There was an underground reactor that produced electricity for a city in the former Soviet Union so a model that worked in the past does exist. The state of California examined the construction of such a reactor without actually building one, and the conclusion was that it would significantly reduce the dangers. The California study was discontinued because a failure occurred in an American reactor and all reactor development was suspended.
What are the main obstacles to building such a reactor?
The main one is the high cost of such a structure underground, and it very well may be that the idea will be rejected in the future based on economic considerations. But we have already seen that costs can be reduced. One of the main ways it saves money is that an underground reactor does not require the costly shields we have around existing reactors.
As well, we save on expenses on the transfer and treatment of nuclear waste and also have the opportunity to process the waste and reuse it to operate the reactor. Means of digging are improving all the time and it is possible that these costs will go down. Furthermore, we must remember that today we have to dismantle all reactors that cease operations, while this reactor would remain buried underground.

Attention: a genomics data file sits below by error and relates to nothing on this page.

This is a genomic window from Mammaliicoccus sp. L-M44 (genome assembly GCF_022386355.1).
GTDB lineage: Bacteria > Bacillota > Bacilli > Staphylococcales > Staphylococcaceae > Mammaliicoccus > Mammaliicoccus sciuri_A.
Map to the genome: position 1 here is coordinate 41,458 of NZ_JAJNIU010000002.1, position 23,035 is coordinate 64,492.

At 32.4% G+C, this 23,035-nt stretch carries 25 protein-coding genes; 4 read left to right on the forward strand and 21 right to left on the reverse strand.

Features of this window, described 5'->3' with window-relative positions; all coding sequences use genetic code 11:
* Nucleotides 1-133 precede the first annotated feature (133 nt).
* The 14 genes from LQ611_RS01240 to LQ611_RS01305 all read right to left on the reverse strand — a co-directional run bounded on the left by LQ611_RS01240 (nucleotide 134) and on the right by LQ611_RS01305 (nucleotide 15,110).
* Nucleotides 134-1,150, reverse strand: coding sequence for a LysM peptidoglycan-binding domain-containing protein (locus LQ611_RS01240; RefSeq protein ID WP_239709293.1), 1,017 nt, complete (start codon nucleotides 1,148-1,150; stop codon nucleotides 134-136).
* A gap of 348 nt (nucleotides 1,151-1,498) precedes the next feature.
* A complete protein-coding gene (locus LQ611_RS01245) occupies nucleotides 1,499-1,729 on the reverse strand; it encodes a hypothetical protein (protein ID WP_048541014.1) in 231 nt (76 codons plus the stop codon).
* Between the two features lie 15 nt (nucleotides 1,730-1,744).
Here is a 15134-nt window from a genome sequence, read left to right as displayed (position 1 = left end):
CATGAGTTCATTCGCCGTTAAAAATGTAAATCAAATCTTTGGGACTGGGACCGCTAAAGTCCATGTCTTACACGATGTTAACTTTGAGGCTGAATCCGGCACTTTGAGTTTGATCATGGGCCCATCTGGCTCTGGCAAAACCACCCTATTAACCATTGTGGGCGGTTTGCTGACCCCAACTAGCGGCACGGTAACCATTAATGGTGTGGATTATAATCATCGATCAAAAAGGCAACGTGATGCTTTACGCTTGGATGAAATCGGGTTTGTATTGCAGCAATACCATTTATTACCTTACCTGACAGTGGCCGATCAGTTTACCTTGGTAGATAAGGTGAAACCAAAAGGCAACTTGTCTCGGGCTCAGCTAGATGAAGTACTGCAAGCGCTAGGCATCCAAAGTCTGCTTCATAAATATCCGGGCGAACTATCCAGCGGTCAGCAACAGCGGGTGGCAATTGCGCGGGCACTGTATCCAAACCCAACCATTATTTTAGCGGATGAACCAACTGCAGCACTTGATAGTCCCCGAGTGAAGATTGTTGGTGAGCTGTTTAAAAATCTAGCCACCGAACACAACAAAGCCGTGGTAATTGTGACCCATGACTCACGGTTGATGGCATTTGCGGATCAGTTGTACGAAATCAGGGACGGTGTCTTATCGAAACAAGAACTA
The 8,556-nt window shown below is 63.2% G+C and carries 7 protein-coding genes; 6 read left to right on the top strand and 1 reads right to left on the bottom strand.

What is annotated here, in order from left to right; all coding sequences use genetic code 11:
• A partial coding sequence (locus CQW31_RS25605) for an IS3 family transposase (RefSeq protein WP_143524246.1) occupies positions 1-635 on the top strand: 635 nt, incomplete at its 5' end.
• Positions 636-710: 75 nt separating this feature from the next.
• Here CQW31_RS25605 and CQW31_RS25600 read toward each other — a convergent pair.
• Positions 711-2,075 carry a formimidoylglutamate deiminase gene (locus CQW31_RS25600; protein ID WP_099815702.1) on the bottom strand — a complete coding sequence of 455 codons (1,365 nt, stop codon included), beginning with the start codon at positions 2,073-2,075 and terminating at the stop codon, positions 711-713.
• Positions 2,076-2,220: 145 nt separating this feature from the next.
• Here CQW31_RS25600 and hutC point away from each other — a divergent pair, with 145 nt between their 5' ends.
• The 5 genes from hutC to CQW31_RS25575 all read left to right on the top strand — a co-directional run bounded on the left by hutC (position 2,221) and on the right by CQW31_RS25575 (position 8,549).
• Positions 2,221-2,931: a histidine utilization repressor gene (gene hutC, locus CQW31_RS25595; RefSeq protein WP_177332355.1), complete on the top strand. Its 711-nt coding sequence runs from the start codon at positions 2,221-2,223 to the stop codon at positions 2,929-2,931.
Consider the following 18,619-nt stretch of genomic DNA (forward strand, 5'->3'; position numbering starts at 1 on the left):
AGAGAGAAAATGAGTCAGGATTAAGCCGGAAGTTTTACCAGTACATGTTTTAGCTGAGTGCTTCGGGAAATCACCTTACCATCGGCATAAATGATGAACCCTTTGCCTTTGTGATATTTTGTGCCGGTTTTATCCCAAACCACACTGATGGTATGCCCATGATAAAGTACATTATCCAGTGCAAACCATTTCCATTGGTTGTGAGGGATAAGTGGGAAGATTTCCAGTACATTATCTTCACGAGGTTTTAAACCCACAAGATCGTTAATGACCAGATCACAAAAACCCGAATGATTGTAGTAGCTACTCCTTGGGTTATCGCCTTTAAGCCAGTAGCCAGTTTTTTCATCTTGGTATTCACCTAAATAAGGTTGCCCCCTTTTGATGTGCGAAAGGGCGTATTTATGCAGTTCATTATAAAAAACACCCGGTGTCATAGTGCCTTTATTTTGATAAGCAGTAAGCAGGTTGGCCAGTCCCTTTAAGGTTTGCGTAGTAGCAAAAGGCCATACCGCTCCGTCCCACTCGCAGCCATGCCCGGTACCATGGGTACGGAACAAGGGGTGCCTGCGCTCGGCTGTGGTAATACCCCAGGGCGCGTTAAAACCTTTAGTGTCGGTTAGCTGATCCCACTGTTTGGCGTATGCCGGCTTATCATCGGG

What about this reactor's ability to withstand earthquakes?
Also from this angle I estimate that underground reactors will be safer due to the characteristics of the rock layer at this depth during an earthquake. In addition it is possible to locate water cooling systems underground so that in case of a particularly large event, the system can go on functioning."
Has the Fukushima plant disaster increased interest in underground reactors?
There is a definite possibility that people will show more interest in the subject. There is a new generation of reactors being planned, known as the fourth generation, and I am very impressed by the plans for them and the safety measures they have in comparison with existing reactors.
But you must remember that these aboveground reactors too are planned with a certain amount of events in mind and if something happens that was not taken into account in advance, if it happens underground, you are in a better situation.
Want to enjoy 'Zen' reading - with no ads and just the article? Subscribe todaySubscribe now